By Ed Coghlan.
A generation ago, pain was treated in an integrated manner.
Dr. Bob Twillman is trying to turn back the calendar.
Twillman is the executive director of the Academy of Integrative Pain Management (formerly the American Academy of Pain Management) which promotes an integrative approach to managing pain.
He was a featured speaker at the 2017 Pain Summit organized by For Grace—a Los Angeles-based non-profit that is working to increase awareness and promote education of the gender disparity women experience in the assessment and treatment of their pain.
Twillman was promoting the importance of implementing the National Pain Strategy, which was adopted early last year but has not been implemented in any meaningful way.
“People have not recognized the importance of it, particularly in contrast to the issue of prescription opioid abuse,” said Twillman. “The government is throwing billions of dollars at the opioid abuse issue – if they would invest the money in treating pain the right way, we would be able to prevent people from any addiction problem.”
Part of what has happened is that insurance companies and the government health plans aren’t covering many therapies that can help people address their chronic pain.
Twillman’s group is trying to change that.
“Oregon Medicaid is now paying for massage, acupuncture and chiropractic for lower back pain. California now covers acupuncture as an essential health benefit in California Medicaid,” said Twillman. “We can look in a year or two and see how effective these benefits have been in improving outcomes.”
Twillman also believes that providers should be paid for performance – and reimburse them only when they achieve a good outcome for their patients.
“We’ve been pushing people at CMS and at Insurance companies to make more demonstration projects,” he said.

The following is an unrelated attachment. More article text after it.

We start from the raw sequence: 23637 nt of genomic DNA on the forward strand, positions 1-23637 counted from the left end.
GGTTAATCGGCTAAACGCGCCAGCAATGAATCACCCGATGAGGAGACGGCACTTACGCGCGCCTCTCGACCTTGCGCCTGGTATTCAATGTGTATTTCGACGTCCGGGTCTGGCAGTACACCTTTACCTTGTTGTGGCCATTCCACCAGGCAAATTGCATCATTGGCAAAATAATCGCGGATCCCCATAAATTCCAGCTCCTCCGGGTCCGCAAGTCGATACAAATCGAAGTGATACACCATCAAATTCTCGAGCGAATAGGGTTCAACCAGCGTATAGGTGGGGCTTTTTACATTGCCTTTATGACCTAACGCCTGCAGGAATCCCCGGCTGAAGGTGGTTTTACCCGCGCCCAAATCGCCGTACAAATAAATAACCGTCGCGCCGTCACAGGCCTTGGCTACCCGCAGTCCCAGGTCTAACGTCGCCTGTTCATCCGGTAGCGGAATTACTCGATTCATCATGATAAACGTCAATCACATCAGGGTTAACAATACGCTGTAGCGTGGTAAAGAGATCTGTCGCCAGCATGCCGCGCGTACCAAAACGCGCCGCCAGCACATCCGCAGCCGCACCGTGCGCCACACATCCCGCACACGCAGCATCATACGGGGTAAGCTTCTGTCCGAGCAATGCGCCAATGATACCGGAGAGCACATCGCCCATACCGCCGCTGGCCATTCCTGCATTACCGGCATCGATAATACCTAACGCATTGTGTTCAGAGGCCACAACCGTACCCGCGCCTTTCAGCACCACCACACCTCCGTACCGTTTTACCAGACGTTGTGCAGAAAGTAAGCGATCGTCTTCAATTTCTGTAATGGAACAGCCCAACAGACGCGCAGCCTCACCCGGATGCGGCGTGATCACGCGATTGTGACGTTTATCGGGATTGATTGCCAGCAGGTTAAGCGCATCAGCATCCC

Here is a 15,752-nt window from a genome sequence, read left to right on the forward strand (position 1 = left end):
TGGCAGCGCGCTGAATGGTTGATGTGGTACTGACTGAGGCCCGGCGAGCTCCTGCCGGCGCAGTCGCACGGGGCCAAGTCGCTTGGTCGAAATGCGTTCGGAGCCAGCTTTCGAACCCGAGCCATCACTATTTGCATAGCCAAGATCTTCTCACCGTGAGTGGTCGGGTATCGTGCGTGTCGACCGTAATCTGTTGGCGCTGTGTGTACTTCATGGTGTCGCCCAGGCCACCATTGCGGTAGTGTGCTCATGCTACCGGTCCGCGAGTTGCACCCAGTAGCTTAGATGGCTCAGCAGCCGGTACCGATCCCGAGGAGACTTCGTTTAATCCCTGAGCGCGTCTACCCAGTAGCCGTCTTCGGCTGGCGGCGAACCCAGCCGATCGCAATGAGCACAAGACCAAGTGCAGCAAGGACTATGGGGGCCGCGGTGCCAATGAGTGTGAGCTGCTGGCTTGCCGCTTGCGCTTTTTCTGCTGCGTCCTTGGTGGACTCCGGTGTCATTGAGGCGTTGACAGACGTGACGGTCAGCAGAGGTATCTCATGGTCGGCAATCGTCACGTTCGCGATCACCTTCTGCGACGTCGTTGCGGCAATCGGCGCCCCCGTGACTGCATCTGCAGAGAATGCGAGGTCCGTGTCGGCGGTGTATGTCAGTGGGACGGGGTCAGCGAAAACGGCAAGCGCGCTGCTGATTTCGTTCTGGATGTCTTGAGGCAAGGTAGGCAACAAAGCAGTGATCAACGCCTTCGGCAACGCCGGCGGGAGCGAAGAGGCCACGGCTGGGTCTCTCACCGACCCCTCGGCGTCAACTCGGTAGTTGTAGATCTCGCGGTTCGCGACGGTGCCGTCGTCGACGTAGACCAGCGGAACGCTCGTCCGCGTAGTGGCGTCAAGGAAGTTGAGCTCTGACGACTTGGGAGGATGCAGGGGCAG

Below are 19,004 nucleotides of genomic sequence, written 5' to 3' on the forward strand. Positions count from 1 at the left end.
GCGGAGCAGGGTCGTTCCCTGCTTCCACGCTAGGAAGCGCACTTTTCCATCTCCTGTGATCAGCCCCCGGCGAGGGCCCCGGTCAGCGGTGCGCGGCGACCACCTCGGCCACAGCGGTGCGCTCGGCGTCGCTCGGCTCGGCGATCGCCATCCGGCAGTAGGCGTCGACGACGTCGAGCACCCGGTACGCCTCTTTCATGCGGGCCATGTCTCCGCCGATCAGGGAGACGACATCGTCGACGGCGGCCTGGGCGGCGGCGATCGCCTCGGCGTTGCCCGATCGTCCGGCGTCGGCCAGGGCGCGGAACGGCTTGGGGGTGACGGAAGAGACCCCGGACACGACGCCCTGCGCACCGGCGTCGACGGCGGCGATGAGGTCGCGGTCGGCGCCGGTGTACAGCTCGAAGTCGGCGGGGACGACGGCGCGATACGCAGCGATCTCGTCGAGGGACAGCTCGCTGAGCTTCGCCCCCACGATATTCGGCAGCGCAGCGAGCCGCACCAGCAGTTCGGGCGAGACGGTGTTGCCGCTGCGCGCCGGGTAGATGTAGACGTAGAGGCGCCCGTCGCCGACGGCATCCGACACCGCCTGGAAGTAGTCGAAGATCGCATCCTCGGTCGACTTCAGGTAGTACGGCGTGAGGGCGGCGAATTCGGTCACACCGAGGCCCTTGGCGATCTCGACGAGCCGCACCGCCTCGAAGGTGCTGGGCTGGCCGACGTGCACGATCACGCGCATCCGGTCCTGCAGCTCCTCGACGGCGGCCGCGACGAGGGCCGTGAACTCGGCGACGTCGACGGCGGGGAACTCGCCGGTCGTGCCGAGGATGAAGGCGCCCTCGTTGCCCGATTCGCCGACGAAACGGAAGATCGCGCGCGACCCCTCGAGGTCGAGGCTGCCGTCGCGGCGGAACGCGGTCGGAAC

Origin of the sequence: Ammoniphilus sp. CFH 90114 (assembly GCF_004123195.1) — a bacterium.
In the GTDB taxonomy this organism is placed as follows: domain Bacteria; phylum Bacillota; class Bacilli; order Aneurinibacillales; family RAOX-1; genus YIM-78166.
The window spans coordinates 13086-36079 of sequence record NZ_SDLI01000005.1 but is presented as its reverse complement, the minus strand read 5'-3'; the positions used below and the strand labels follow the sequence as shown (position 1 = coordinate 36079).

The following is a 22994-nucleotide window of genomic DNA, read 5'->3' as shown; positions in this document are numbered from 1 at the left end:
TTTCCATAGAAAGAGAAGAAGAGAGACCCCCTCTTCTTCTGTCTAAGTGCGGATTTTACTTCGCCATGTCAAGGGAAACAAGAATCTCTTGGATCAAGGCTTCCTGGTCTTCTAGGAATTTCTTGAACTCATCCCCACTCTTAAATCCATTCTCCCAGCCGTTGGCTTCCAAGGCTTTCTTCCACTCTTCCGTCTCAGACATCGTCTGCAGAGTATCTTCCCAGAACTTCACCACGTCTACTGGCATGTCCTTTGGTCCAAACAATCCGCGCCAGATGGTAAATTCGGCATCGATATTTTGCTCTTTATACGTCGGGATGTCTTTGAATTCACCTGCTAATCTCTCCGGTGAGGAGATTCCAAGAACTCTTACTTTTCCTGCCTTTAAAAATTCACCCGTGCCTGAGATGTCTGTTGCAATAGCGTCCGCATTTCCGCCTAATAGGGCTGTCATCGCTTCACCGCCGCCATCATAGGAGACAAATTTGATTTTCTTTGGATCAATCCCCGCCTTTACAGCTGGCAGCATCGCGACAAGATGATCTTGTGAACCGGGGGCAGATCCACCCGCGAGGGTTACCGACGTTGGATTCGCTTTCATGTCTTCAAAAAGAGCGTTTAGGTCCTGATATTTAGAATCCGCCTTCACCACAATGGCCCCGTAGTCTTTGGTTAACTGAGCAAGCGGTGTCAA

They are being urged to try alternative therapies with a group of 100 patients – see if they improve outcomes and reduce costs and then adopt those therapies as covered benefits.
The Academy will continue to concentrate its work on making sure there’s coverage for more pain therapies.
In the meantime, he believes that the voice of the pain patient must be heard.
He urged pain patient advocacy organizations to keep telling the story of what is happening to people in pain. Taking the data and telling the story of what happens to people in real life is the recipe for change.
“They need to tell real life stories to elected leaders and government bureaucrats of what happens when patients are denied their medications and provided no alternative,” he said.
Twillman was willing to give those decision makers the benefit of the doubt.
“I don’t think policy makers are unsympathetic, they just haven’t thought through the complexities of it.”
He added that he knows some people make decisions by thinking through things, looking at data – others make it on emotion.
“The pain patient story needs to have both of those elements,” he said.